This poem of mine was nominated as “best of the net poems” 2018:
I recently experimented with a release of a small prose-poetry book. It doesn’t really have a genre and I was approached by a local publisher (they only publish Arabic books), so I was hesitant and didn’t think the book would receive any attention. Forget the Words is not as close to my heart as On Love and Loss which is still selling rather well on Amazon.
But this is not the point of this post. The book managed to reach a few people’s hearts, on a very intimate level. Firstly, my mother read and understood it, and she was able to see that the book was fragmented because I believe in fragments and inconsistencies. My mother is not one to enjoy English books, which reminds me of Amy Tan’s “Mother Tongue” – in which she asserts that as long as her mother could enjoy her work, then this means she can reach a wider audience.
I received feedback from people I hadn’t met, sending me messages, emails, letting me know that the book spoke to them, that they were able to connect. Some were previous students of mine, others were new, and then there were those who had simply heard of the book by word of mouth. I am overwhelmed with the amount of citations on Twitter and Instagram! I type in #forget_the_words and random pictures come up with quotes from my book! It is, needless to say, an exhilarating feeling.
When I wrote the book, I was simply angry with words, with life, and I hurled the book at the world. I didn’t care for its success. I haven’t even shared it with all of my colleagues, it is not academic, not scholarly, not what I would term creative fiction. One colleague though, and a beautiful friend of mine, Janet, took the time to read it and reflect upon it. I think that’s what really got me- she actually did reflect on it. She didn’t read the book because I wanted her to read it (at least that’s not what it felt like) and she was able to make the links, the connections. She told me that the words took her to another place, that she was immersed within the dialogue and the symbolism, the metaphors I used. And that’s precisely it, I just hadn’t realized it. Janet helped me put it into words, and I’ll just borrow her analysis here: I wanted those who read it to feel as though the dialogue wasn’t mine, that the Sun and the Moon represented much more, and that human connection and depth is all we could ever live for. I seek depth everywhere. I seek depth in conversations, in friendships and relationships. Like Anais Nin once wrote: “I must be a mermaid, I have no fears of depths and a great fear of shallow living.”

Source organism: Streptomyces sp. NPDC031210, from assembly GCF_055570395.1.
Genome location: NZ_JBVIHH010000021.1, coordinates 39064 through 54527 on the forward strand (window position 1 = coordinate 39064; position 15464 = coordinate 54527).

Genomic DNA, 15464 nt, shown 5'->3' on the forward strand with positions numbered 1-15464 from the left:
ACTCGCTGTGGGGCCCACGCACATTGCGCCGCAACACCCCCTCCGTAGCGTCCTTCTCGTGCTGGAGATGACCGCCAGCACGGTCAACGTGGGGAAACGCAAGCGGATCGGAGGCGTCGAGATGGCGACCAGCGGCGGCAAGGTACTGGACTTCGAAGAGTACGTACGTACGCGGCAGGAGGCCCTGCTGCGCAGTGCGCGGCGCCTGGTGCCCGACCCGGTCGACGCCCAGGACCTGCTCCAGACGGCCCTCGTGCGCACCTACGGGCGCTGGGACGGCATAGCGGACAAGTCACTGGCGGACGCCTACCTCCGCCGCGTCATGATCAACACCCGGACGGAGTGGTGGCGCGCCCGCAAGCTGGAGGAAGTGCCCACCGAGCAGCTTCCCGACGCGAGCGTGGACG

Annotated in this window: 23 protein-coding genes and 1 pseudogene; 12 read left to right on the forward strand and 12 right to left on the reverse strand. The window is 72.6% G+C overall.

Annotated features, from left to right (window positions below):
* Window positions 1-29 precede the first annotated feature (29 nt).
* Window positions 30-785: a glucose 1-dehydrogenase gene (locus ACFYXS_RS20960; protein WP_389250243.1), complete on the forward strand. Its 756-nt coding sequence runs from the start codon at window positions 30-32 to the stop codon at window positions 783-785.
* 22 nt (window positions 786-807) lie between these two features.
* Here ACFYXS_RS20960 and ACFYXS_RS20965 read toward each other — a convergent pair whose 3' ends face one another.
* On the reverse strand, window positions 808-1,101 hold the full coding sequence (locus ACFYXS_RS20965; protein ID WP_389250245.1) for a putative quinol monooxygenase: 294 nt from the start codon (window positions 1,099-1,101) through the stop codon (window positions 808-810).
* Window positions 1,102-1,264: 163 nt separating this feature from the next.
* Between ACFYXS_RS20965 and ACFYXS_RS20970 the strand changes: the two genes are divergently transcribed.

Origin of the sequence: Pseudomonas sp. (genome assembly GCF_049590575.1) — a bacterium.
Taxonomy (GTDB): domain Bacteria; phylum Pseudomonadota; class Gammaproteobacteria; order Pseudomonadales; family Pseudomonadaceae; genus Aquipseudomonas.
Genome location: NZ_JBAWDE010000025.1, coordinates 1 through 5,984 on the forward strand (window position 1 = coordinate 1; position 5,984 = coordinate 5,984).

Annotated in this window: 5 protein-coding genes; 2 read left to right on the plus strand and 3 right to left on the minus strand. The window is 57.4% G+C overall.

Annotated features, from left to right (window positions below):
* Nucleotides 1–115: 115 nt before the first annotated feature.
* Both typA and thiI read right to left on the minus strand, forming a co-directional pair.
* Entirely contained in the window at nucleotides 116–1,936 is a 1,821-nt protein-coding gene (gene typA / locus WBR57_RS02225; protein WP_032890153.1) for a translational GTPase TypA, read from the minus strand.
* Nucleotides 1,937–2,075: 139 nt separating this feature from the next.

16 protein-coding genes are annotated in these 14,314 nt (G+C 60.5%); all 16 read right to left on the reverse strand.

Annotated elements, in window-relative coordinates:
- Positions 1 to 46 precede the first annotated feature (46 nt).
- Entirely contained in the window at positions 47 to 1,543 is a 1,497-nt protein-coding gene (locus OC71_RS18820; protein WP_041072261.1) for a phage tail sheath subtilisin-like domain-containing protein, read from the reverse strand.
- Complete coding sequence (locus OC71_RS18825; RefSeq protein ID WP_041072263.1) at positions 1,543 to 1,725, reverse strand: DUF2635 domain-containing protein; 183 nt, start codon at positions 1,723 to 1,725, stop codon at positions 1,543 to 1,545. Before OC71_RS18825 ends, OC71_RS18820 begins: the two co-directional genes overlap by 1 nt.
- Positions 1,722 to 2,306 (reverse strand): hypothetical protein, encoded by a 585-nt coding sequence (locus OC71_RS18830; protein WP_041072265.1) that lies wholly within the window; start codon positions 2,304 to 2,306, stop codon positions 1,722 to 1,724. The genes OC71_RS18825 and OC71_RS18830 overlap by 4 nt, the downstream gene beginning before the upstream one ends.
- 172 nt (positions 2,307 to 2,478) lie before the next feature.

So the book has given me a chance to connect with people on a deeper level. I am grateful to whatever entity is in charge, the Universe, the publisher who took a risk publishing in English rather than Arabic, my friends who read the book, readers who I never met, and those who took the time to think about the words, when I so blatantly asked them to ‘forget the words.’
My first poetry collection is now available on Amazon. Here is the link: http://www.amazon.com/Love-Loss-Shahd-Alshammari/dp/1631358901/ref=sr_1_1?ie=UTF8&qid=1433966269&sr=8-1&keywords=on+love+and+loss+shahd
I expect that copies will soon be available in Kuwait. I don’t claim to be a poet, or a writer. This is merely an experiment, as all things in life are. Trial and error. Let’s see how it goes!
I have been bleeding words for the past few months. And now, all I am left with is a few letters from an alphabet I can barely recognize. You’ve robbed me of my love for words. I hate that we shared our passion for literature, for poetry, and for stories. You’ve crafted one hell of a story for us. A beautiful one, no doubt. But you see, I understood you. And I still understand you. I knew the ending of this story. Foreshadowing exists for a reason- after all, I can’t be a literature major for nothing. I absolutely knew you would be the one to leave.